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From: Neal D. Becker (ndbecker2_at_[hidden])
Date: 2004-04-14 13:21:49

Roland Richter wrote:

>> Here is an update to cycle_iterator. This is based on the original
>> design
>> by Gennadiy Rozental. After fairly extensive performance testing I am
>> getting good results (compared to my old implementation which was
>> hand-written, not based on boost iterators), after adding operator[].
> Neal,
> one important issue I came across:
> Say I have a collection, and I want to iterate over all its elements.
> For some reason, I don't want to do it from first to last, but I want
> to start at the 7th element, iterate to the end, jump back to the
> beginning, continue, and finish at the 6th element. Sounds like a
> case for cycle_iterator, right? Here we go:
> vector<int> v(10);
> // Begins at 7th element:
> cycle_facade<...> b = make_cycle_facade(v.begin()+7, v.begin(),
> v.end());
> // Ends one past the 6th element:
> cycle_facade<...> e = make_cycle_facade(v.begin()+7, v.begin(),
> v.end());
> I guess you already see the problem: the loop
> for( cycle_facade<...> it = b; it != e; ++it )
> // do something
> is exited immediately, since b and e here are considered _equal_ (which
> is not what we intended).
> My solution back then was to keep an internal counter which counts how
> often the iterator got "past the end". In the case above, b would have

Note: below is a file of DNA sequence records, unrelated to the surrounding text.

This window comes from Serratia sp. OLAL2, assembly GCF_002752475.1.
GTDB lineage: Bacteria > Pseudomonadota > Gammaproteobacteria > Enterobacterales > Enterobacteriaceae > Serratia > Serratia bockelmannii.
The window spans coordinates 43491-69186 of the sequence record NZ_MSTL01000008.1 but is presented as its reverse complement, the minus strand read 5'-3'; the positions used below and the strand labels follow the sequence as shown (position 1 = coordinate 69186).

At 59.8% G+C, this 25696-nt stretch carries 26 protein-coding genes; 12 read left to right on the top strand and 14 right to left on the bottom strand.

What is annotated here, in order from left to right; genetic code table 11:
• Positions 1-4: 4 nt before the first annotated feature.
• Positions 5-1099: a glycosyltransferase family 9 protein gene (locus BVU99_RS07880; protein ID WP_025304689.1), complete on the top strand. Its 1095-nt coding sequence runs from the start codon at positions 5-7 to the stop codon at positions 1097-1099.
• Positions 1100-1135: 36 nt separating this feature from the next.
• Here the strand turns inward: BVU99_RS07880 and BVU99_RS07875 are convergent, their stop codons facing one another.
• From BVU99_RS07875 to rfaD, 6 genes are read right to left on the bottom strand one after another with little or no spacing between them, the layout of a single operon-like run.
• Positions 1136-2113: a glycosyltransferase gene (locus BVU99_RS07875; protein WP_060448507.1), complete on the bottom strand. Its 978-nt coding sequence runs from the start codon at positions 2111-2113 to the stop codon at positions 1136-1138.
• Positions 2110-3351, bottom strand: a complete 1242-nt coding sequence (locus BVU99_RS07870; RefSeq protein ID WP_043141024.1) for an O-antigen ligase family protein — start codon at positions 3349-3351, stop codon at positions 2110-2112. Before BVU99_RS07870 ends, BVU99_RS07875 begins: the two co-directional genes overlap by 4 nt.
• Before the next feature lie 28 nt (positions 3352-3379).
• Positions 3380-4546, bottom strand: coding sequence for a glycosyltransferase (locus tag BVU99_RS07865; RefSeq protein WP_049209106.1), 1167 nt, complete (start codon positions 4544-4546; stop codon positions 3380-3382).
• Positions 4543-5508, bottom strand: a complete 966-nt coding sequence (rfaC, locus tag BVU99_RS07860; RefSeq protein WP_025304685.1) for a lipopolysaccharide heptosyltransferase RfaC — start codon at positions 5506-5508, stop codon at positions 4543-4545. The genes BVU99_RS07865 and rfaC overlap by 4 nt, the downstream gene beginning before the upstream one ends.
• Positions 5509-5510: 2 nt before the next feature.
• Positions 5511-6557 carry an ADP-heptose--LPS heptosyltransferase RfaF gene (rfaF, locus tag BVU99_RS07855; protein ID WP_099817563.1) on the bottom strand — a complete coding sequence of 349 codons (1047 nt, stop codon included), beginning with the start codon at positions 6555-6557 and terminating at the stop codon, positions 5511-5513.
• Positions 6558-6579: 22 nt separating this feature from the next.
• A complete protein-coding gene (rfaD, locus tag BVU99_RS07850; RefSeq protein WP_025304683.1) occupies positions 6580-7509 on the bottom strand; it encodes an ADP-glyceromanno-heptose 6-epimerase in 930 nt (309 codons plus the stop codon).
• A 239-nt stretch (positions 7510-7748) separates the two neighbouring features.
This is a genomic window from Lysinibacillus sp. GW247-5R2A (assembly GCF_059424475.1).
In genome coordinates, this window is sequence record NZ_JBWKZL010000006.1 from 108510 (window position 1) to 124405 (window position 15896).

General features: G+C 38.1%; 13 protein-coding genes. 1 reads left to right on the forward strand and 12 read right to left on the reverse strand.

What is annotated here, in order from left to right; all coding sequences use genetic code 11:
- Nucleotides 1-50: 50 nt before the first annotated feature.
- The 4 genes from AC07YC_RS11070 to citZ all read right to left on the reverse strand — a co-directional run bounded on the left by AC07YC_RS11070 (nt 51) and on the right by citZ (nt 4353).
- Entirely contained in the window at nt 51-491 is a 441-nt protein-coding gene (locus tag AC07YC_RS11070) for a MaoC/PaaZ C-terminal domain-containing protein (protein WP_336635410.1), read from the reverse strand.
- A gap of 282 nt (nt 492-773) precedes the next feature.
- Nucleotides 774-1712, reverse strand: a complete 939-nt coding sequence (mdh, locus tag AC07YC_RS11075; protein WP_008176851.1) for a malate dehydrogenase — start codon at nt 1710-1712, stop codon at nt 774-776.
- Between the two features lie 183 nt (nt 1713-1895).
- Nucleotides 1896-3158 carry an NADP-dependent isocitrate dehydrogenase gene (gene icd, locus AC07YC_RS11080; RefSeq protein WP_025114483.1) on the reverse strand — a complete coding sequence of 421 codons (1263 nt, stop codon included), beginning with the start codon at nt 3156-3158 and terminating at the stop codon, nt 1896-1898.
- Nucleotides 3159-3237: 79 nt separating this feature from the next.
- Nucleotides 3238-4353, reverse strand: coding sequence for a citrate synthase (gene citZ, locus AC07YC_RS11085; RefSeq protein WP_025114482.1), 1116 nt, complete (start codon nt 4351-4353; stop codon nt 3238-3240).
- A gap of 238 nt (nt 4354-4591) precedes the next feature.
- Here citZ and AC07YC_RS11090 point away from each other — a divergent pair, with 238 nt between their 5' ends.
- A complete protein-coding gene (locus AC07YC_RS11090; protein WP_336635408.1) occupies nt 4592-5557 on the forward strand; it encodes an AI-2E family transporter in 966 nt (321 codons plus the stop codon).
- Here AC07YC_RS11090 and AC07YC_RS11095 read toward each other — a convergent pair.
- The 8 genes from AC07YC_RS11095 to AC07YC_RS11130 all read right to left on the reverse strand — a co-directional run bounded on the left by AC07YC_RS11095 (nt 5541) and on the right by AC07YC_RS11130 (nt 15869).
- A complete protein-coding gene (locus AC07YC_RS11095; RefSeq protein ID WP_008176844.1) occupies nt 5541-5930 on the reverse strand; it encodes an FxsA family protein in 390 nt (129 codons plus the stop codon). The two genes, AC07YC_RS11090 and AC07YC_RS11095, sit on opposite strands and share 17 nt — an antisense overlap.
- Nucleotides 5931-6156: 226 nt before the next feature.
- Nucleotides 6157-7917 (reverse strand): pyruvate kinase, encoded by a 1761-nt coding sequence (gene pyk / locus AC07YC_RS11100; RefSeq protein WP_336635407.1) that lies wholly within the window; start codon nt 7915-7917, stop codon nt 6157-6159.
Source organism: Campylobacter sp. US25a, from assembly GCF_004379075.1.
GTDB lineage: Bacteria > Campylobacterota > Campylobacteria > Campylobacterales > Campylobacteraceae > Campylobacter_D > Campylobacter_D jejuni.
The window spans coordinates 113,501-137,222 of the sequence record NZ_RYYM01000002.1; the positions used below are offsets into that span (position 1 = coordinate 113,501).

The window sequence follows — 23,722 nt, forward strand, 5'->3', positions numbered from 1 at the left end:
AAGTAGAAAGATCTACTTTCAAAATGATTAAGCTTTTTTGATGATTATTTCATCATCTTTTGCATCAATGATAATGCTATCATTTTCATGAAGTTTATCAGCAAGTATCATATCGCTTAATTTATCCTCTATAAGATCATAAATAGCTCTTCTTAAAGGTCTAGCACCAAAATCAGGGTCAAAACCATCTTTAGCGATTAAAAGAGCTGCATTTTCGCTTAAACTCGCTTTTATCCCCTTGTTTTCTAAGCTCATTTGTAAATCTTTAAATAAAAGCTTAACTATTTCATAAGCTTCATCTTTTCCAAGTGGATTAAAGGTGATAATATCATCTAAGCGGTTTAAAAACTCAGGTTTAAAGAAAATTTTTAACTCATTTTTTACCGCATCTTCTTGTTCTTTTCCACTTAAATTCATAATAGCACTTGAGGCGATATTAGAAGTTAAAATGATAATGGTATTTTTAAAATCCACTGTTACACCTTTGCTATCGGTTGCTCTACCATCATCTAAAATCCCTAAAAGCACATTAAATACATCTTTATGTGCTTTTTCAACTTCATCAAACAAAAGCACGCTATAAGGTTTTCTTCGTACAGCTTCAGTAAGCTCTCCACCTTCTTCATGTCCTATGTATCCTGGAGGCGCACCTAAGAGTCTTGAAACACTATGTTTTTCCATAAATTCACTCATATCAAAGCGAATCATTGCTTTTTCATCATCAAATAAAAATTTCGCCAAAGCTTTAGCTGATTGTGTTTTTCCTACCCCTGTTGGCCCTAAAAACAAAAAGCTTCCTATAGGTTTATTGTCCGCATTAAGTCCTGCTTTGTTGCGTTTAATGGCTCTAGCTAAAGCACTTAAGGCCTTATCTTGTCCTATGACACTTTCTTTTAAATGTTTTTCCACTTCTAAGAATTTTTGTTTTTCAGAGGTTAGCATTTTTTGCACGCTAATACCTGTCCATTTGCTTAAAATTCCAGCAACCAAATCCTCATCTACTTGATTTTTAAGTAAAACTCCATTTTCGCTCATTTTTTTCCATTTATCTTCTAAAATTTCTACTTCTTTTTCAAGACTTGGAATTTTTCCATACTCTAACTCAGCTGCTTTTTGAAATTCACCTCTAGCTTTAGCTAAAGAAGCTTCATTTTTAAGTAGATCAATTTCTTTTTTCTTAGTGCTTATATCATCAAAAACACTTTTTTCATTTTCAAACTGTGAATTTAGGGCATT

> a counter of 0, whereas e got past the end once, i.e. the counter is 1.
> Hence, b and e are no longer equal.
> You might want to check out cyclic_iterator in boost/view from the
> CVS Sandbox (and yes, it also uses the new iterator_adaptors).
> I am aware that this might not be relevant in your case; yet, I'd like
> to hear your opinion on this "equality" problem.

Very interesting stuff. I guess the problem I am addressing is a little
different. If you want to cirularly iterate over an existing container,
you're right, there is a problem of what to do with end(). My problem is
slightly different - I am free to just allocate one extra element in the
container. The constructor Ring(size_t n) will allocate a container of
size n+1. Problem solved. Answer is you have no business asking to
iterate over the whole container, you can only iterate over 1 less.

Still I'm very interested in your approach, but I have some questions.

1) The constructors I used take 3 arguments, the begin, end, and current
position. I don't see how this would work with only 2 arguments. If I do:

make_iterator (v.begin()+2, v.end())

then this iterator will be associated with the incorrect size, right?

2) If I have a Ring class, it needs a copy constructor. This copies the
underlying container, then needs to setup a new iterator. It is desirable
to be able to:
a) get the state of the old iterator
b) construct a new iterator with this state

If you look at my Ring and iterator, you see that iterator has a function
"offset" that basically retrieves the original state information, and the 3
arg constructor allows setting the state. Do you think something similar
is needed for you implementation?

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